James also thinks I don’t read the idiot-proof instructions on most food items. I read them, I tell him, but following them is a different story.
And that’s one item that appealed to me during my recent interview with Chef Fernando. He admitted that when it comes to cookbooks, most chefs don’t know what they’re talking about. “We chefs are liars,” he said about even himself failing to make a recipe as it appears in a cookbook.
Ah ha! Yep, I was right all those times I tried to amend my cooking skills by carefully measuring ingredients and sticking to the stated cooking times — and everything still fell apart. That food never looks the way it should!
Which brings me to another point: Nearly all of my friends and family members know I can’t cook — and yet they still give me plenty of cookbooks. If the cookbook doesn’t have pictures, I don’t know what to cook.
For that matter, we still haven’t used most of the nifty kitchen gadgets we received from our fall wedding (I’d probably manage to slice my fingers).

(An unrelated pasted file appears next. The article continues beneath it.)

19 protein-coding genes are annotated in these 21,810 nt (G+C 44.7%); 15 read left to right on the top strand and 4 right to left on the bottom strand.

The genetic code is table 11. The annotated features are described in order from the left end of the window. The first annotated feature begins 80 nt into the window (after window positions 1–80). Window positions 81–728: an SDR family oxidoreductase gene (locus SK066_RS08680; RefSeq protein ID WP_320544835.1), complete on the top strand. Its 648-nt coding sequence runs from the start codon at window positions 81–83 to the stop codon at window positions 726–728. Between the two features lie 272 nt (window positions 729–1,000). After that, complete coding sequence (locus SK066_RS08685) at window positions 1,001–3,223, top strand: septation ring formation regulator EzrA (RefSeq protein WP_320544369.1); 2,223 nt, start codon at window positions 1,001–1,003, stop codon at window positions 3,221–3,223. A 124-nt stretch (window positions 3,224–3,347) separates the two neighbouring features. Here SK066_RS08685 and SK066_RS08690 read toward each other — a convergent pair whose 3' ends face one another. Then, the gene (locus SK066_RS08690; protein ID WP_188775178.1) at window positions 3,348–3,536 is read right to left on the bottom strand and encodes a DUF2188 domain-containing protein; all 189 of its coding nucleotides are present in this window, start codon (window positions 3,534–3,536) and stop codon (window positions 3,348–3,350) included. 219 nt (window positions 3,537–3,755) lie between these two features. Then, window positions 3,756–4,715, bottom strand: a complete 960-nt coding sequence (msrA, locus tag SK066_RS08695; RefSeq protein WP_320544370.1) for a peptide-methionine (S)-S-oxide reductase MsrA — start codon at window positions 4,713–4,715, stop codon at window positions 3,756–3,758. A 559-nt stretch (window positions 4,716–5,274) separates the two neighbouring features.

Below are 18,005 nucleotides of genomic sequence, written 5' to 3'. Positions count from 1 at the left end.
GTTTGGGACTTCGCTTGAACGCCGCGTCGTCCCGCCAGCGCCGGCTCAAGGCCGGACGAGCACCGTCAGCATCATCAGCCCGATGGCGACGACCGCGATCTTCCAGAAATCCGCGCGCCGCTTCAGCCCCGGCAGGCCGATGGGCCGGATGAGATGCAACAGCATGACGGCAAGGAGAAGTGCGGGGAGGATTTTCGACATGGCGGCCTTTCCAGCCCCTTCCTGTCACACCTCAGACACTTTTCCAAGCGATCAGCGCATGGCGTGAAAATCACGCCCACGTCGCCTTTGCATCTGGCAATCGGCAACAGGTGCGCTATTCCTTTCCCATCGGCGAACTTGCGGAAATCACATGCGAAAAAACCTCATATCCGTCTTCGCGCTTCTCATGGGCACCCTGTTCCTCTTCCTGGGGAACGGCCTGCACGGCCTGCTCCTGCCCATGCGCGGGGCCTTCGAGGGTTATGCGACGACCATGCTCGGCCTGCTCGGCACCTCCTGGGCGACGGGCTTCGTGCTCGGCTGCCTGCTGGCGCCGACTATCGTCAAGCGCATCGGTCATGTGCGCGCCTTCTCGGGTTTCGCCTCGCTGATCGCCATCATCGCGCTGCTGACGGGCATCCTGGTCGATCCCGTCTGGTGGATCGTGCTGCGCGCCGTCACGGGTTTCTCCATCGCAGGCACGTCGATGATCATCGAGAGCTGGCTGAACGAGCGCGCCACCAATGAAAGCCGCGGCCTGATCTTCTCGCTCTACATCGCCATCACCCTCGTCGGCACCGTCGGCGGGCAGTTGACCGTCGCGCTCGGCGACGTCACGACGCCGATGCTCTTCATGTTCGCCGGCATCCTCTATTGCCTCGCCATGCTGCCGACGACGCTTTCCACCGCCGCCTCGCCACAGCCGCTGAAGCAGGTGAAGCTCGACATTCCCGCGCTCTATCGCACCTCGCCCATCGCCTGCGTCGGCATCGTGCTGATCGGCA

But if there’s one saving grace from my kitchen adventures, it’s my spaghetti. OK, so I use a mass-produced spaghetti recipe to start the meal, but then I throw in a bunch of spices that actually makes a good meal. And since I never burn it, my spaghetti is always my best.
Kerri Testement is a reporter for MainStreet Newspapers, Inc. Her e-mail address is kerri@mainstreetnews.com.

Jackson County Opinion Index

Column

By: Oscar Weinmeister
The Commerce News
April 14, 2004

Travel Includes Dr.’s Offices
I was reminded of my friend Rich last Wednesday, when I was down at the Capitol waiting for a conference committee meeting on what was then the last day of the session for this year. One of the hospital representatives that was also waiting was getting married and going to Jamaica for his honeymoon. In fact, if last-minute jitters didn’t overwhelm him, he should be in Jamaica right now.
Rich has spent a lot of time in Jamaica. We always suspected it was to have an excuse to visit, but he started a non-profit organization called Jamaica Friends International, which ships medical and other equipment from the United States to Jamaica. Besides the usual stuff like gloves and syringes, he found a retired ambulance and sent it down on a ship. The paramedics there didn’t mind that the steering wheel was on the wrong side. He also donated playground equipment for a small school in the countryside.